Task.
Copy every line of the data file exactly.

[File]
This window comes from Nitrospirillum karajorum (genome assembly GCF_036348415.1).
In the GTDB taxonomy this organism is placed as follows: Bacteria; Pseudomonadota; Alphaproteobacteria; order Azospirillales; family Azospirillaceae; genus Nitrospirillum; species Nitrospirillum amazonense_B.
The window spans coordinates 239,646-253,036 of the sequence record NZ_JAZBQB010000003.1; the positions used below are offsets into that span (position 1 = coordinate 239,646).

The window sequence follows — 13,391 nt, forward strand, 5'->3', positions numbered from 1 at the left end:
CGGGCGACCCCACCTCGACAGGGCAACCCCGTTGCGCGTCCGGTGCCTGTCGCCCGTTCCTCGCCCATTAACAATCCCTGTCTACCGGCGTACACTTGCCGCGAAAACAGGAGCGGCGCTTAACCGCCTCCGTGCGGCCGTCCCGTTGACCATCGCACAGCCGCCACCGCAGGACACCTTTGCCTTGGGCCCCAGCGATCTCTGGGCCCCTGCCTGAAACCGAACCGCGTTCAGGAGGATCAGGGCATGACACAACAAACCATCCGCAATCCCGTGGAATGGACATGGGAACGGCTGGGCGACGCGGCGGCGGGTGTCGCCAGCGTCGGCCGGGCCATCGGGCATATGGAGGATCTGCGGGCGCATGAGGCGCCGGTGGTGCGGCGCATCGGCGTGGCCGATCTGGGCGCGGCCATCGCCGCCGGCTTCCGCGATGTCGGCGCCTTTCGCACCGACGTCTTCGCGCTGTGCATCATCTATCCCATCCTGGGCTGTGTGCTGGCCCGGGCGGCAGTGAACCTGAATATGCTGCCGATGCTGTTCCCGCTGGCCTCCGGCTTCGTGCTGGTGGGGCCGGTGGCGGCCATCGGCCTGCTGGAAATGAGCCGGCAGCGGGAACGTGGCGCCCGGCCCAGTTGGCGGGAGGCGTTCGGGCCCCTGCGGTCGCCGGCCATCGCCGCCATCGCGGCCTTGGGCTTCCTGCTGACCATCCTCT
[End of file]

This window comes from Nitrospirillum karajorum (genome assembly GCF_036348415.1).
In the GTDB taxonomy this organism is placed as follows: Bacteria; Pseudomonadota; Alphaproteobacteria; order Azospirillales; family Azospirillaceae; genus Nitrospirillum; species Nitrospirillum amazonense_B.
The window spans coordinates 239,646-253,036 of the sequence record NZ_JAZBQB010000003.1; the positions used below are offsets into that span (position 1 = coordinate 239,646).

The window sequence follows — 13,391 nt, forward strand, 5'->3', positions numbered from 1 at the left end:
CGGGCGACCCCACCTCGACAGGGCAACCCCGTTGCGCGTCCGGTGCCTGTCGCCCGTTCCTCGCCCATTAACAATCCCTGTCTACCGGCGTACACTTGCCGCGAAAACAGGAGCGGCGCTTAACCGCCTCCGTGCGGCCGTCCCGTTGACCATCGCACAGCCGCCACCGCAGGACACCTTTGCCTTGGGCCCCAGCGATCTCTGGGCCCCTGCCTGAAACCGAACCGCGTTCAGGAGGATCAGGGCATGACACAACAAACCATCCGCAATCCCGTGGAATGGACATGGGAACGGCTGGGCGACGCGGCGGCGGGTGTCGCCAGCGTCGGCCGGGCCATCGGGCATATGGAGGATCTGCGGGCGCATGAGGCGCCGGTGGTGCGGCGCATCGGCGTGGCCGATCTGGGCGCGGCCATCGCCGCCGGCTTCCGCGATGTCGGCGCCTTTCGCACCGACGTCTTCGCGCTGTGCATCATCTATCCCATCCTGGGCTGTGTGCTGGCCCGGGCGGCAGTGAACCTGAATATGCTGCCGATGCTGTTCCCGCTGGCCTCCGGCTTCGTGCTGGTGGGGCCGGTGGCGGCCATCGGCCTGCTGGAAATGAGCCGGCAGCGGGAACGTGGCGCCCGGCCCAGTTGGCGGGAGGCGTTCGGGCCCCTGCGGTCGCCGGCCATCGCCGCCATCGCGGCCTTGGGCTTCCTGCTGACCATCCTCT